Why it is Impossible to Program a General AI Using Conventional Methods

Assume a system that uses instructions (rules or sets of rules) to transform inputs into outputs.

An infinite number of transformations are possible.

No instruction — however comprehensive — can incorporate all possible transformations, purely because some of them are mutually contradictory. The instruction “save input A” is mutually incompatible with the instruction “delete input A”, for example.

Because no instruction can be global, every instruction added to the system also adds at least one prohibition. The instruction “do A” forbids the system from not doing A. In practice, the addition of a new instruction will generally create more than one additional prohibition. “Add 2 to input A”, for example, forbids the system from adding 3 or 4 to input A, as well as deleting or ignoring it, converting it to a different data format, etc.

Thus, a system with n instructions will also contain n + x prohibitions, where x is an integer equal to or greater than zero.

This means that the number of things that the system cannot do will always be greater than or equal to the number of things that it can do.

When dealing with finite and predictable sets of inputs and/or outputs, this is of no concern, since their finite and predictable nature limits the number and nature of the transformations required of the system.

General AI, however, must be able to deal with infinite and unpredictable input and output sets. Therefore, it must retain the capacity to perform all (or close to all) possible transformations.

This means that a general AI cannot be programmed through the establishment of rule-based instructions, since every instruction added to enable it to carry out a particular transformation will forbid it from carrying out one or more others. To avoid or mitigate the effects of these prohibitions, one or more exceptions must be written, which — being themselves instructions — create new prohibitions of their own.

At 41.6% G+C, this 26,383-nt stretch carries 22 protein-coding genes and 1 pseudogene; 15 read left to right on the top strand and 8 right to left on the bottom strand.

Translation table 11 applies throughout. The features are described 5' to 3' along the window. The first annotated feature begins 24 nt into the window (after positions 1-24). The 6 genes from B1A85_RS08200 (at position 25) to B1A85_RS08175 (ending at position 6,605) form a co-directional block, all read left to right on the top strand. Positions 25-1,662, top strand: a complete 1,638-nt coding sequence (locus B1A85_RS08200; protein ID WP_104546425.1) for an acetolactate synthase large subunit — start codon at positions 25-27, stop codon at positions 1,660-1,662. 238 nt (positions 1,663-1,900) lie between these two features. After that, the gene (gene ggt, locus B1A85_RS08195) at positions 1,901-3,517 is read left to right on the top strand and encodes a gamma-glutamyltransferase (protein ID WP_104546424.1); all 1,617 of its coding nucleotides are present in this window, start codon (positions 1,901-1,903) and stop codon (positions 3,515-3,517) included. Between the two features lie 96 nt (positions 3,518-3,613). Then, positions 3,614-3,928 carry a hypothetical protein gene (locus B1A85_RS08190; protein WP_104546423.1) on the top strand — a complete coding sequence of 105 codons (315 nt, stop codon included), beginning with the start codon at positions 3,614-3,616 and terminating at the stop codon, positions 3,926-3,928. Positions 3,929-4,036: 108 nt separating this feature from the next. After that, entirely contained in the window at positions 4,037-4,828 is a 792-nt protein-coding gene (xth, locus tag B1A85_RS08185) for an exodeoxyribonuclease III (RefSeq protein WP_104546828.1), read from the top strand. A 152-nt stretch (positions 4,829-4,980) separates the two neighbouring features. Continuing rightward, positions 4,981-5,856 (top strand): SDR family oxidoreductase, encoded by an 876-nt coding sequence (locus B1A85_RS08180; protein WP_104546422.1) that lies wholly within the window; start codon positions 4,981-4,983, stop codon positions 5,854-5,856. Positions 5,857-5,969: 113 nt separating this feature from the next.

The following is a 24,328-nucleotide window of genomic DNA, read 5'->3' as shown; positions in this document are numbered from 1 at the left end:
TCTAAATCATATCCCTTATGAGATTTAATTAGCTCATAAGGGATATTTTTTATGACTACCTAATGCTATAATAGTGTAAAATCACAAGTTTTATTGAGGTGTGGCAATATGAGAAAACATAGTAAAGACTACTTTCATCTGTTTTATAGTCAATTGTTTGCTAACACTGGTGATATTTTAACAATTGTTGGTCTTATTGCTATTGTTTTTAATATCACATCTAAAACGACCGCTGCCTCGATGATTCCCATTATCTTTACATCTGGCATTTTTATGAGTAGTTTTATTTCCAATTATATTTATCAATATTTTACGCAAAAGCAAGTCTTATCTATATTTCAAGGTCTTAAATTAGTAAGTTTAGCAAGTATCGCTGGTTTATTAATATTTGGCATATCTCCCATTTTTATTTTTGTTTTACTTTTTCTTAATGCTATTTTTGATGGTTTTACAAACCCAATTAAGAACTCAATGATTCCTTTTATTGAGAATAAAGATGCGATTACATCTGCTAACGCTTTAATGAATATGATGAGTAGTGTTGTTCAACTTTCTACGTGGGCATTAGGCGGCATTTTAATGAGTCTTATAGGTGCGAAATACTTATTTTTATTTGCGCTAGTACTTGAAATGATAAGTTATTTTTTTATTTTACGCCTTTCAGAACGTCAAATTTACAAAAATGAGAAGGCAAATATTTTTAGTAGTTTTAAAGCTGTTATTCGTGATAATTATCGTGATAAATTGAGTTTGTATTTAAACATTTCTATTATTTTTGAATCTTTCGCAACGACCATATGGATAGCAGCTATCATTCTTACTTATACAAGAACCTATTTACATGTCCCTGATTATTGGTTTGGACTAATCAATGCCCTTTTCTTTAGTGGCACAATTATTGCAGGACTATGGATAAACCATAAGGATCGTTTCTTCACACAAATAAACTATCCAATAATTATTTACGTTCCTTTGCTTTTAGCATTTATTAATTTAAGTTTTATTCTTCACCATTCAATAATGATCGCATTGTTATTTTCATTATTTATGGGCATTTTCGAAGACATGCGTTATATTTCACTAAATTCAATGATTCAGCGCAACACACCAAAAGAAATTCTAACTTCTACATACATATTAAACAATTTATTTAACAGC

In other words, the closer programmers approach the levels of complexity required for general AI, the more complex the problem becomes.

To avoid this problem, it is necessary to have recourse to iterative or fractal systems, via which an infinitely complex set of subsystems may be created through a simple initial instruction. Under such a system, the initial instruction generates a set of subsystems of potentially infinite variety. While these subsystems have instructions and (therefore) prohibitions of their own, there is no mathematical interference between the instructions and prohibitions of each system. Instructing System 1 to perform transformation A and thereby forbidding it from performing transformation B has no effect on System 2’s ability or inability to perform transformation B. Thus, the parent system retains its initial level of Kolmogorov simplicity. Because it is only ever subject to one instruction — the sub-system generation instruction — the number of prohibitions to which it is subject does not increase.

In theory, using this method, it is possible to create a complex system with just one global prohibition. We demonstrate how this could be done here.

Please note that this is an annex to a design presented here.

To contact the authors, please email jen@lexikat.com, or visit lexikat.biz.

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Ts’ang Chung-shu

Ts’ang Chung-shu

Doing research on public opinion.

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